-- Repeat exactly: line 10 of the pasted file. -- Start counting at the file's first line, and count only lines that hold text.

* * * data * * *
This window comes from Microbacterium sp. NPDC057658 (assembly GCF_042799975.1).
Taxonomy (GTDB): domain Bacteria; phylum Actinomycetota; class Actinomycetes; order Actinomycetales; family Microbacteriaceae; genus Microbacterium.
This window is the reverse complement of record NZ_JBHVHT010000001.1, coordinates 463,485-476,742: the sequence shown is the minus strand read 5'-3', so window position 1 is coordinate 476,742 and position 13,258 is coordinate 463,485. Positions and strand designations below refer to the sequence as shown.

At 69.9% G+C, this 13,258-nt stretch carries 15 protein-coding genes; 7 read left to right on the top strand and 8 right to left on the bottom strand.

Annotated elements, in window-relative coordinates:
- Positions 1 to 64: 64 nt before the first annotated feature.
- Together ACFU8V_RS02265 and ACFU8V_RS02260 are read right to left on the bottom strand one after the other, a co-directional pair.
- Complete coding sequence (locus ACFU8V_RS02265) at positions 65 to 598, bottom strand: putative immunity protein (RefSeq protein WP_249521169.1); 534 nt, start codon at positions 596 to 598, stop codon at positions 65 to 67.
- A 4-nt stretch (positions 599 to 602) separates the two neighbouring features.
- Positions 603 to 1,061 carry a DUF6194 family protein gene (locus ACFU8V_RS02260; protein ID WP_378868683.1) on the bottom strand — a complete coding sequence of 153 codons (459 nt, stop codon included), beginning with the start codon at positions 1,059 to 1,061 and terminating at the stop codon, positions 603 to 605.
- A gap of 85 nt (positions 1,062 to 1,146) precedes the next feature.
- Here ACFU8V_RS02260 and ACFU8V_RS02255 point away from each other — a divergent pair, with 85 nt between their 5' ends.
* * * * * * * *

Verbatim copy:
- Positions 603 to 1,061 carry a DUF6194 family protein gene (locus ACFU8V_RS02260; protein ID WP_378868683.1) on the bottom strand — a complete coding sequence of 153 codons (459 nt, stop codon included), beginning with the start codon at positions 1,059 to 1,061 and terminating at the stop codon, positions 603 to 605.